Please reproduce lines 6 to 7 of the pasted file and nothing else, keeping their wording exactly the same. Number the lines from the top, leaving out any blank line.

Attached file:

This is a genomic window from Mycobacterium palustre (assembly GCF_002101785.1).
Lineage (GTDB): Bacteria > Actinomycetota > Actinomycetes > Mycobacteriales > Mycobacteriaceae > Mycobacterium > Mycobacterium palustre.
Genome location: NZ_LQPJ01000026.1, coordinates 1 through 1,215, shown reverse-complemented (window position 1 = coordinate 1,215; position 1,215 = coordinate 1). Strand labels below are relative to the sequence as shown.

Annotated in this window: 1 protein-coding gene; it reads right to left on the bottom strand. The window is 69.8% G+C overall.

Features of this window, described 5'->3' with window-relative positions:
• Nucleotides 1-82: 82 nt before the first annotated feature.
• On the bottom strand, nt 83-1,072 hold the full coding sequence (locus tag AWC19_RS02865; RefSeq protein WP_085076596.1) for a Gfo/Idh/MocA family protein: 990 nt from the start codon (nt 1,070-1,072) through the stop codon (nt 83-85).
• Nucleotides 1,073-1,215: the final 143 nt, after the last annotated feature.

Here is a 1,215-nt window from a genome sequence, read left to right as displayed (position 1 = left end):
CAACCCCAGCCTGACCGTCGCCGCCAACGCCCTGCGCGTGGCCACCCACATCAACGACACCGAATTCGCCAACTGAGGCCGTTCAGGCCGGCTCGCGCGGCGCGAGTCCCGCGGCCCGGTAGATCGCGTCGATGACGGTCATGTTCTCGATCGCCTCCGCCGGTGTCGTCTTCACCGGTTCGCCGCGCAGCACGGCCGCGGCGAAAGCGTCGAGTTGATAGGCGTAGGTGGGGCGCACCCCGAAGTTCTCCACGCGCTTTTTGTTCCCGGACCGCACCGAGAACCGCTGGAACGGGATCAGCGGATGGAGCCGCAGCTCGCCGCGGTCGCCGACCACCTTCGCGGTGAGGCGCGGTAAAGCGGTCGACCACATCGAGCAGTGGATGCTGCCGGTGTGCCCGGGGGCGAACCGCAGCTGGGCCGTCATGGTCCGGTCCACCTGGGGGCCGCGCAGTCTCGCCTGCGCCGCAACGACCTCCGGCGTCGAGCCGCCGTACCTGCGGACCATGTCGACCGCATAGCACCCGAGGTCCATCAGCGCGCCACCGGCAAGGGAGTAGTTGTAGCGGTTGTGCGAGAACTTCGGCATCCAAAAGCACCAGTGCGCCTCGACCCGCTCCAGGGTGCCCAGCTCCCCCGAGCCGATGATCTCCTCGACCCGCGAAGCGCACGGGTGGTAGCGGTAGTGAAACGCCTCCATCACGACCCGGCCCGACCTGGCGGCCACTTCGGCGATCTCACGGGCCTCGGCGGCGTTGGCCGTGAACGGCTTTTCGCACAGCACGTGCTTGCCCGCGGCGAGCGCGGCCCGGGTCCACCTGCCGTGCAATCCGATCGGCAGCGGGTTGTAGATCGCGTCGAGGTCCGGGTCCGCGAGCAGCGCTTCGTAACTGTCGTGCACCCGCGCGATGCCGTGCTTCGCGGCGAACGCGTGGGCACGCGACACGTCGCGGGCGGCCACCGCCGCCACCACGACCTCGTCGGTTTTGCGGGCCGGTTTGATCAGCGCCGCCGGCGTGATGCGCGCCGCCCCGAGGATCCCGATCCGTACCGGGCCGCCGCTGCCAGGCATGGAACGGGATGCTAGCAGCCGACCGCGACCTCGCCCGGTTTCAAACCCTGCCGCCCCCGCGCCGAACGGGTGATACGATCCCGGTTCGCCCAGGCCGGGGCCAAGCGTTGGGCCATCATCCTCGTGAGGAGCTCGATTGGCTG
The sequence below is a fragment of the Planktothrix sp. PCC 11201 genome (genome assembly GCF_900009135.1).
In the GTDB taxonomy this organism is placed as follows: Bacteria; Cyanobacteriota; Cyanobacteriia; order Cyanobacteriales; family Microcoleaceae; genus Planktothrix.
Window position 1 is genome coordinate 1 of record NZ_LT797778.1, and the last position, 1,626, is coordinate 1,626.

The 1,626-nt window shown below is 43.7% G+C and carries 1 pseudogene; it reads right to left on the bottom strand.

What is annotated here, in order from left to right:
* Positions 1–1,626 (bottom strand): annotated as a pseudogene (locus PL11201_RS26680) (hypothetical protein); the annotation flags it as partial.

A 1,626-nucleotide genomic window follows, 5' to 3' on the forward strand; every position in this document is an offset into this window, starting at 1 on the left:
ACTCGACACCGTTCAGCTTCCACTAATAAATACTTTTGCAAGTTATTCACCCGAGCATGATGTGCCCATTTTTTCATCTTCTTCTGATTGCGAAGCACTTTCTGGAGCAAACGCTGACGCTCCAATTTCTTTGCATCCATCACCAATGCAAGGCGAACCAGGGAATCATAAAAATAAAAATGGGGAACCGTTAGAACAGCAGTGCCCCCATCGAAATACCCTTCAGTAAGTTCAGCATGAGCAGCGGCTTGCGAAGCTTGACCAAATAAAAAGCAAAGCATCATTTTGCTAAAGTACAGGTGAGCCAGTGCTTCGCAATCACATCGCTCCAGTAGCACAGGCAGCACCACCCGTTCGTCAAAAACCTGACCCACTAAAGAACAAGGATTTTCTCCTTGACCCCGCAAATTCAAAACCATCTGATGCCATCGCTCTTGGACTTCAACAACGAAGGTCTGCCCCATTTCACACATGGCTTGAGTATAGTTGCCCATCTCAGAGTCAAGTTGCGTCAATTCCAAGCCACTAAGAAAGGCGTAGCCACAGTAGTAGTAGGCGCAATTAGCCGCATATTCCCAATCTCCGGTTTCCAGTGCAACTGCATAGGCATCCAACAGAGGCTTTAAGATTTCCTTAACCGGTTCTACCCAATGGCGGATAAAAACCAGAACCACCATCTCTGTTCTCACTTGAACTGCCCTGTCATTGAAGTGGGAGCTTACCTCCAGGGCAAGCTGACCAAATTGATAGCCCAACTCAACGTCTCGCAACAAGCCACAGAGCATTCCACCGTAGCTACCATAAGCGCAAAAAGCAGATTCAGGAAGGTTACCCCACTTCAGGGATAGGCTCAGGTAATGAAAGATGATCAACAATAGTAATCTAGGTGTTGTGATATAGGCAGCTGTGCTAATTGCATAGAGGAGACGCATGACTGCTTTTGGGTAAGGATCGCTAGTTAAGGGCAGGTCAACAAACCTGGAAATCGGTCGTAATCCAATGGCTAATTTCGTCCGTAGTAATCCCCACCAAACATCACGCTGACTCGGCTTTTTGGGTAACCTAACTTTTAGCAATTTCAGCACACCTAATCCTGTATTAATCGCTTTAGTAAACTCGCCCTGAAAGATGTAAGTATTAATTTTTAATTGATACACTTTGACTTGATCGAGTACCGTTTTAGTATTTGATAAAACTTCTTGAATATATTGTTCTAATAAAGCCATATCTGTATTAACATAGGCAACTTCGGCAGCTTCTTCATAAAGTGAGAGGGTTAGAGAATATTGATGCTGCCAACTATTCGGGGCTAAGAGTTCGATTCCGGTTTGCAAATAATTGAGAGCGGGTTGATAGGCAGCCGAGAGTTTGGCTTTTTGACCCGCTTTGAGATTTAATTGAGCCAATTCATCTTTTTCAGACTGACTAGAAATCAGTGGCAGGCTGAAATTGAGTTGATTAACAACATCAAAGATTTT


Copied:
• Nucleotides 1-82: 82 nt before the first annotated feature.
• On the bottom strand, nt 83-1,072 hold the full coding sequence (locus tag AWC19_RS02865; RefSeq protein WP_085076596.1) for a Gfo/Idh/MocA family protein: 990 nt from the start codon (nt 1,070-1,072) through the stop codon (nt 83-85).